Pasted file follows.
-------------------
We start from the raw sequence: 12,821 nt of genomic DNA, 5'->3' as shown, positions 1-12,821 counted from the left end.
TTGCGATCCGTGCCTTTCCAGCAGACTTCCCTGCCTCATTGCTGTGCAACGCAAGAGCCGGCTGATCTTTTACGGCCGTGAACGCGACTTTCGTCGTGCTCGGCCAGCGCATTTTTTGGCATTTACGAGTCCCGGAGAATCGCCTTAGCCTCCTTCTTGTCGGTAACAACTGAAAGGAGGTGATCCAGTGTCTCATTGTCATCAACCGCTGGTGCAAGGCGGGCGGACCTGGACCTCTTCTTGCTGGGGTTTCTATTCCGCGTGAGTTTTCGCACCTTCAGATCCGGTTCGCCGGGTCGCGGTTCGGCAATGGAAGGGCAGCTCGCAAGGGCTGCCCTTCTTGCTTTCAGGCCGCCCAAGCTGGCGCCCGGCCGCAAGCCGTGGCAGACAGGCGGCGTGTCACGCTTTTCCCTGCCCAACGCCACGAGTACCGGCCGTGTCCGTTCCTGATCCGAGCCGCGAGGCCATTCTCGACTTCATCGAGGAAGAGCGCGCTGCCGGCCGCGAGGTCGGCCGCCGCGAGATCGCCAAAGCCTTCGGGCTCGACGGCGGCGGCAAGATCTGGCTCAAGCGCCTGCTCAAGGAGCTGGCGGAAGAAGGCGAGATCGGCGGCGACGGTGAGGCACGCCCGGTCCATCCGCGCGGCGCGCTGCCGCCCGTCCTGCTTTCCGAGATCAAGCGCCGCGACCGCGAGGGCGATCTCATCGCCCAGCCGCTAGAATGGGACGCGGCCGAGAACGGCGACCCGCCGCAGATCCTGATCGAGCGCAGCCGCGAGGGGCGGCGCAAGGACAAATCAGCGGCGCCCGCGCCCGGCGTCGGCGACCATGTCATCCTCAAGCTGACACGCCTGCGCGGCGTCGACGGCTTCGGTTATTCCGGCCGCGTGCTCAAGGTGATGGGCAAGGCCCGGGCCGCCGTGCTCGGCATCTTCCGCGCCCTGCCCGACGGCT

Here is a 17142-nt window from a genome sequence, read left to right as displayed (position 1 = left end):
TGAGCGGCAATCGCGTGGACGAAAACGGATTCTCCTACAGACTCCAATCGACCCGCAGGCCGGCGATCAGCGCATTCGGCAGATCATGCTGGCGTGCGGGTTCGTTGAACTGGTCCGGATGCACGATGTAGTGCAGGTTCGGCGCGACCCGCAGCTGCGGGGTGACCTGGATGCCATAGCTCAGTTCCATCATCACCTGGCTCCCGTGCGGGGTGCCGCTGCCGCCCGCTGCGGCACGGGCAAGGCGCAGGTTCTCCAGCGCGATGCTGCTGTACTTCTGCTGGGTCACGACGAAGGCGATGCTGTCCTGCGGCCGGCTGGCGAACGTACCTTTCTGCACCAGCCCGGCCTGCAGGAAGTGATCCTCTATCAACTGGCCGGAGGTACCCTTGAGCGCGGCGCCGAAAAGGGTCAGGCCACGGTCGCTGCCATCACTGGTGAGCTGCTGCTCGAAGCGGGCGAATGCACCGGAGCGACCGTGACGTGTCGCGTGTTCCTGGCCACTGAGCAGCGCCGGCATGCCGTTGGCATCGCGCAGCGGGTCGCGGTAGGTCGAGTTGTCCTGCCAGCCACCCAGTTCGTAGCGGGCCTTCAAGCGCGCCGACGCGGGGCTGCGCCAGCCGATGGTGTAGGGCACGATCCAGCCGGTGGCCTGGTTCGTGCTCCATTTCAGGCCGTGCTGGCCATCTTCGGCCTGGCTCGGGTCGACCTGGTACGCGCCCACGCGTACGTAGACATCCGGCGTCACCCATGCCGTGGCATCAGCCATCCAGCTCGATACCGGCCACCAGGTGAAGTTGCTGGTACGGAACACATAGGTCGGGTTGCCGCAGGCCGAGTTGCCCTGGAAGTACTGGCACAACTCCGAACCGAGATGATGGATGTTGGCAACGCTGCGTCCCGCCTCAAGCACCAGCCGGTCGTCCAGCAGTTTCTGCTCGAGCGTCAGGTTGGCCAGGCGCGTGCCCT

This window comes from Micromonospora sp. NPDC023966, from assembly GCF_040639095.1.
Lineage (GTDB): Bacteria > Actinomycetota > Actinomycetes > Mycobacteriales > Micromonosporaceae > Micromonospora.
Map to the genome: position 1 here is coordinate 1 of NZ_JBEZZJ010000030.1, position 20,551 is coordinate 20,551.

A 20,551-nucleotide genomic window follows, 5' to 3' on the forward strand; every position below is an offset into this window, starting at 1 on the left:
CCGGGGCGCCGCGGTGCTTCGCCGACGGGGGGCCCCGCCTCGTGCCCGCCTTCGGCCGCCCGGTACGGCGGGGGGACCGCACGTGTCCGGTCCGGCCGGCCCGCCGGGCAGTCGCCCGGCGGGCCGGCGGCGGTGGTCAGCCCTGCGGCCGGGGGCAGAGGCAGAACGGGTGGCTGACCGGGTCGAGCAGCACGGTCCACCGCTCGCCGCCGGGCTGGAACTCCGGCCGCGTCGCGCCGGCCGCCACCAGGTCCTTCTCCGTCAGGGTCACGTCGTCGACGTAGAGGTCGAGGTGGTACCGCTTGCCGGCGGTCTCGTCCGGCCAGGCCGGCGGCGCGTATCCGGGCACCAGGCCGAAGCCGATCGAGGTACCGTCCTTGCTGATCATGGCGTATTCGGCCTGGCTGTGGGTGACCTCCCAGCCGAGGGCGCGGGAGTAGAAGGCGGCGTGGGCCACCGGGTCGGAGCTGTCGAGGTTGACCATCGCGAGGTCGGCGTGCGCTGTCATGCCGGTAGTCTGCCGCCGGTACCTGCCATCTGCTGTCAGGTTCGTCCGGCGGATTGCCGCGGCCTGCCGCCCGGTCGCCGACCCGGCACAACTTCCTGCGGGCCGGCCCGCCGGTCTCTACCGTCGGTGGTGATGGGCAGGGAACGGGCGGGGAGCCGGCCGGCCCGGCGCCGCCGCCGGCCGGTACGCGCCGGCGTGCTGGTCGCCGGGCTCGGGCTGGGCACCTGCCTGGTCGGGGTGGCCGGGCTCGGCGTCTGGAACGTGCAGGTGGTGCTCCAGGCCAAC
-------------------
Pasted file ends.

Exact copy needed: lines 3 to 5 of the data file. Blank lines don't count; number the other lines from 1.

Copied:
Here is a 17142-nt window from a genome sequence, read left to right as displayed (position 1 = left end):
TGAGCGGCAATCGCGTGGACGAAAACGGATTCTCCTACAGACTCCAATCGACCCGCAGGCCGGCGATCAGCGCATTCGGCAGATCATGCTGGCGTGCGGGTTCGTTGAACTGGTCCGGATGCACGATGTAGTGCAGGTTCGGCGCGACCCGCAGCTGCGGGGTGACCTGGATGCCATAGCTCAGTTCCATCATCACCTGGCTCCCGTGCGGGGTGCCGCTGCCGCCCGCTGCGGCACGGGCAAGGCGCAGGTTCTCCAGCGCGATGCTGCTGTACTTCTGCTGGGTCACGACGAAGGCGATGCTGTCCTGCGGCCGGCTGGCGAACGTACCTTTCTGCACCAGCCCGGCCTGCAGGAAGTGATCCTCTATCAACTGGCCGGAGGTACCCTTGAGCGCGGCGCCGAAAAGGGTCAGGCCACGGTCGCTGCCATCACTGGTGAGCTGCTGCTCGAAGCGGGCGAATGCACCGGAGCGACCGTGACGTGTCGCGTGTTCCTGGCCACTGAGCAGCGCCGGCATGCCGTTGGCATCGCGCAGCGGGTCGCGGTAGGTCGAGTTGTCCTGCCAGCCACCCAGTTCGTAGCGGGCCTTCAAGCGCGCCGACGCGGGGCTGCGCCAGCCGATGGTGTAGGGCACGATCCAGCCGGTGGCCTGGTTCGTGCTCCATTTCAGGCCGTGCTGGCCATCTTCGGCCTGGCTCGGGTCGACCTGGTACGCGCCCACGCGTACGTAGACATCCGGCGTCACCCATGCCGTGGCATCAGCCATCCAGCTCGATACCGGCCACCAGGTGAAGTTGCTGGTACGGAACACATAGGTCGGGTTGCCGCAGGCCGAGTTGCCCTGGAAGTACTGGCACAACTCCGAACCGAGATGATGGATGTTGGCAACGCTGCGTCCCGCCTCAAGCACCAGCCGGTCGTCCAGCAGTTTCTGCTCGAGCGTCAGGTTGGCCAGGCGCGTGCCCT

This window comes from Micromonospora sp. NPDC023966, from assembly GCF_040639095.1.